Some of the “oldest” titles brought with them the weight of an entire nation’s difficult history, like the appointment of Mary Simon, at 74, as Canada’s first Indigenous — and oldest incoming — Governor General in 2021. Simon aims to pursue an agenda of healing within Canada when it comes to its tragic history with Indigenous communities, saying “we must thoughtfully work hard towards the promise of a better tomorrow. I believe that we can build a hopeful future in a way that is respectful of what has happened in the past.”
Other “oldest” titles, meanwhile, spotlighted ordinary people living extraordinary lives, like Saskatoon’s Lorne Figley who, in 2015, at age 91 was officially recognized as the world’s oldest plumber.
And then there were two literal out of this world record-setters: Wally Funk, who’d dedicated her life to being a trailblazing astronaut and aviator, added “world’s oldest person to go into space” to her résumé when she flew upon Blue Origin’s New Shepard space tourism rocket in July 2021 at age 82. Sadly for her, that record was broken mere months later by Canadian actor William Shatner, who’d dedicated his life to playing a trailblazing astronaut on Star Trek. He blasted off in another suborbital Blue Origin rocket in October 2021 at age 90 and deemed the experience “unbelievable” in an emotional interview upon landing.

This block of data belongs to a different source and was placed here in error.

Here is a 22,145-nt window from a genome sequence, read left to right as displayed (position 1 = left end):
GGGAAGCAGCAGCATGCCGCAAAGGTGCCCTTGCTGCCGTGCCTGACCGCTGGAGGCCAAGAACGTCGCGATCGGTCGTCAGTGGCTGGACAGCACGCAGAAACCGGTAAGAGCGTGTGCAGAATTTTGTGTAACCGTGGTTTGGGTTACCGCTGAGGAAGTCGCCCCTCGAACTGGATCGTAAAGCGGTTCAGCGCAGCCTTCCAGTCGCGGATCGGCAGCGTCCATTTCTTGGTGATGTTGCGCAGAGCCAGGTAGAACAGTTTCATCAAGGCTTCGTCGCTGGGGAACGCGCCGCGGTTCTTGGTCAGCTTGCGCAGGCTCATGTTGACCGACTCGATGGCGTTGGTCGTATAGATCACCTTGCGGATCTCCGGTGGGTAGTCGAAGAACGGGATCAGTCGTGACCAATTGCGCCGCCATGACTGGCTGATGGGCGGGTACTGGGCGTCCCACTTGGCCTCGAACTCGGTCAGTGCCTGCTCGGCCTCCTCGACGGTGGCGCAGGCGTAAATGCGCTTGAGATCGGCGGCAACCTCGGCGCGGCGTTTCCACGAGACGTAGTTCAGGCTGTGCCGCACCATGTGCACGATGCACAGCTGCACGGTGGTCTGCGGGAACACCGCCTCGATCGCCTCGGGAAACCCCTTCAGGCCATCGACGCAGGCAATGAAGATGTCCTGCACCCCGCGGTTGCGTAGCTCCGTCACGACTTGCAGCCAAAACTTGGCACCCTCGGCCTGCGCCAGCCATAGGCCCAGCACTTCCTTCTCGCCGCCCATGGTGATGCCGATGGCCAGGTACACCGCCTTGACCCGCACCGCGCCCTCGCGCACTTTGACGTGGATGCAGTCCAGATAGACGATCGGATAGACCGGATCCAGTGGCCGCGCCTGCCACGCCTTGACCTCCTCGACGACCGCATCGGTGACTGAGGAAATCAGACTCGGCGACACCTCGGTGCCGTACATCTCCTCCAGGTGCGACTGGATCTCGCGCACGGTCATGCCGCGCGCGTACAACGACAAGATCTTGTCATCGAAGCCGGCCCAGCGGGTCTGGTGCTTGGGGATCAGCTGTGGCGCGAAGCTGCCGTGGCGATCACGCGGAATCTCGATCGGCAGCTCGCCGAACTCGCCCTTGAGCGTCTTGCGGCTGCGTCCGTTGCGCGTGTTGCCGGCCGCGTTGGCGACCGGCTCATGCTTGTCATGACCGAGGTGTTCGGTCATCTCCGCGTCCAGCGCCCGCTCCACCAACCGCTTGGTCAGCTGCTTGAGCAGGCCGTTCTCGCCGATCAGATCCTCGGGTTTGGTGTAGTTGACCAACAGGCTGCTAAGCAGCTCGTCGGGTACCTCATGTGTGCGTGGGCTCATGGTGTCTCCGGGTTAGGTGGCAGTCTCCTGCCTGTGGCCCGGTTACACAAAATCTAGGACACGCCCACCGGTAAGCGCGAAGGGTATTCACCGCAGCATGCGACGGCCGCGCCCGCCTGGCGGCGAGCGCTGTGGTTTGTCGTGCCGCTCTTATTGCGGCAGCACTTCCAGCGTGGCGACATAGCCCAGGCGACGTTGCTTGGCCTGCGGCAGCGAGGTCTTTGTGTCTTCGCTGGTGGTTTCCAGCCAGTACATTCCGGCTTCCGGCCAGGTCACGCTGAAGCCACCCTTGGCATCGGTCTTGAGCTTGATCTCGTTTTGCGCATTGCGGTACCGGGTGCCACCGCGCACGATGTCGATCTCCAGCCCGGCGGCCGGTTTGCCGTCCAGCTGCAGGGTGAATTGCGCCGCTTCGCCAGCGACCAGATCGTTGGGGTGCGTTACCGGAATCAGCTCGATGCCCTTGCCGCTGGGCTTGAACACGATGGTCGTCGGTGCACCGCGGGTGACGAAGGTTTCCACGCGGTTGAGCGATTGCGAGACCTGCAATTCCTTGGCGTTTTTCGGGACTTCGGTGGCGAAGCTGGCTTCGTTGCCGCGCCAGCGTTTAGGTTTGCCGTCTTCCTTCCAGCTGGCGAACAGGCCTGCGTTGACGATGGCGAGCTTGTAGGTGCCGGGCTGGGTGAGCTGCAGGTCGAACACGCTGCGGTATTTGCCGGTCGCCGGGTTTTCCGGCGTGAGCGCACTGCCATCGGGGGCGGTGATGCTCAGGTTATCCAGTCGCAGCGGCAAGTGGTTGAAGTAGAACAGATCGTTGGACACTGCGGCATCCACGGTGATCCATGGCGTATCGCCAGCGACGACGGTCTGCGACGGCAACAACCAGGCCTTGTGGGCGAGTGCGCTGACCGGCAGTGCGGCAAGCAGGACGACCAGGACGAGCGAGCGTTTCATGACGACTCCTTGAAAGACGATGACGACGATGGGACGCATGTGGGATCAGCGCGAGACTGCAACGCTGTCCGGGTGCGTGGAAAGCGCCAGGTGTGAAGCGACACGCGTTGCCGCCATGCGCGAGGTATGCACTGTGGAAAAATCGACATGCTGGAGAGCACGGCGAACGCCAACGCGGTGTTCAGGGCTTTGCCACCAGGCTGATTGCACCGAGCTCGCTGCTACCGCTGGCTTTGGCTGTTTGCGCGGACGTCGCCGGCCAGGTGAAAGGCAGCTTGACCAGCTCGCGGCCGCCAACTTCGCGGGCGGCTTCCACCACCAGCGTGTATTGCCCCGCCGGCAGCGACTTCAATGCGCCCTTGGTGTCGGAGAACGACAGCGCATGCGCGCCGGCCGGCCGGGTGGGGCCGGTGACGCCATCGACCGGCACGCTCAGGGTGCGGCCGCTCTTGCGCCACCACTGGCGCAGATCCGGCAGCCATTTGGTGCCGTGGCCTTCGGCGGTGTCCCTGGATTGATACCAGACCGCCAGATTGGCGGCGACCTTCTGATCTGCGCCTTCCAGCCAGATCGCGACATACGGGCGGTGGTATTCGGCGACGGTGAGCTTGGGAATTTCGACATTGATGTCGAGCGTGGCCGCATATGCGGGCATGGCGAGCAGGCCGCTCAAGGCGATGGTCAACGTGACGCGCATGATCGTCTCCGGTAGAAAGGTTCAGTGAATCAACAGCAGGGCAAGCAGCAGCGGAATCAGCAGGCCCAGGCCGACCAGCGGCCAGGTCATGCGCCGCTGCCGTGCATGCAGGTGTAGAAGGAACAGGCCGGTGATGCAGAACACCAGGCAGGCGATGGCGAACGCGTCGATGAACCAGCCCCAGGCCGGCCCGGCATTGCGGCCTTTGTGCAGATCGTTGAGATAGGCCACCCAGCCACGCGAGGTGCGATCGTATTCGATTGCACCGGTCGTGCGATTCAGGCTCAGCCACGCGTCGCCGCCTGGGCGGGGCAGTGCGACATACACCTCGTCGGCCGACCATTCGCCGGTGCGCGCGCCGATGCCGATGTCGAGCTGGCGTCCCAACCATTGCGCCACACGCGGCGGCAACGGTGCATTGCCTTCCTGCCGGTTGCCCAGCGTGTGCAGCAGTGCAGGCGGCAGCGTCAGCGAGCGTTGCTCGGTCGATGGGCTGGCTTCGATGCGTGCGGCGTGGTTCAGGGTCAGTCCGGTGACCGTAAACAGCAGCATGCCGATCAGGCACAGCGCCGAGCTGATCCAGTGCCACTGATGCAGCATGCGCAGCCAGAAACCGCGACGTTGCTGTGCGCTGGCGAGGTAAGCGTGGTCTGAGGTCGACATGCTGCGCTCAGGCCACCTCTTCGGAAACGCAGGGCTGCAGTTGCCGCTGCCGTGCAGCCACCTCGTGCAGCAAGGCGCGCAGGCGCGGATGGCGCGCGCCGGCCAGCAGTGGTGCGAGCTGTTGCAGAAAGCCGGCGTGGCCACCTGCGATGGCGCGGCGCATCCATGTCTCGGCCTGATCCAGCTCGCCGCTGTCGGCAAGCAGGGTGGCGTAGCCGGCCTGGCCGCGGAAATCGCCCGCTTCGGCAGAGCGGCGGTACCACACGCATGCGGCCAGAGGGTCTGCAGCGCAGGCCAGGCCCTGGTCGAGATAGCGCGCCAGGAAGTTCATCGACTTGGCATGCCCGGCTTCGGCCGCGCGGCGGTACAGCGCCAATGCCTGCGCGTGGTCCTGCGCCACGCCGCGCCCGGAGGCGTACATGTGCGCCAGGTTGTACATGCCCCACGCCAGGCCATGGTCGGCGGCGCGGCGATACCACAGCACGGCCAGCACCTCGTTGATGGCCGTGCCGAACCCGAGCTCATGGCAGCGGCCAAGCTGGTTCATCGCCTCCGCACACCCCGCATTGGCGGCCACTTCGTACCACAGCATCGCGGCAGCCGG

Shatner, of course, wasn’t the only Hollywood star to set aging records over the last decade-and-a-half.
In 2022, at age 80, Paul McCartney became the oldest person to ever headline the famed Glastonbury Festival; Martha Stewart became the oldest cover model in the history of Sports Illustrated Swimsuit at age 81 in 2023; and Betty White, at 88, achieved the rank of the oldest Saturday Night Live host of all time when she helmed the show after a viral push on her behalf in 2010.
The ageless Tony Bennett also made history by simply releasing the album Love for Sale with Lady Gaga in 2021. The disc made the then 95-year-old the oldest person to ever release an album of new material — a record that may stand forever, unless the Rolling Stones are still rocking in another 15-20 years (which, let’s be honest, is not out of the realm of possibility).
Meanwhile, you’ve heard of the EGOT: a person who’s won an Emmy, Grammy, Oscar and Tony award. It’s among the rarest of feats in the entertainment world, with only 24 EGOT winners ever. We, however, witnessed an aging EGOT since Zoomer’s inception, with the oldest Emmy winner (Norman Lear, 98, in 2020); Grammy winner (Pinetop Perkins, 97, in 2011), Oscar winner (James Ivory, 89, in 2018) and Tony winner (Lois Smith, 90, in 2020) in history.
And in 2019, Guinness World Records verified the world’s oldest band (no, it’s not the Rolling Stones), known as the Golden Senior Trio. Members of the group, which is Japanese, had an average age of 87 years old.
Then there’s the U.K.’s St. John’s House Choir, which ranked as the oldest choir in the world in 2013 — the same year they released their first album — with a group that boasted an average age of 91.
When interviewed about the feat, one 93-year-old choir member noted that, “I’ve been jogged into this at the end of my life. I’d never even considered singing before, now I feel totally enhanced by it.”
Which further proves that it’s never too late, and you’re certainly never too old, to discover or pursue a passion.
Heck, you may even set a world record while doing it.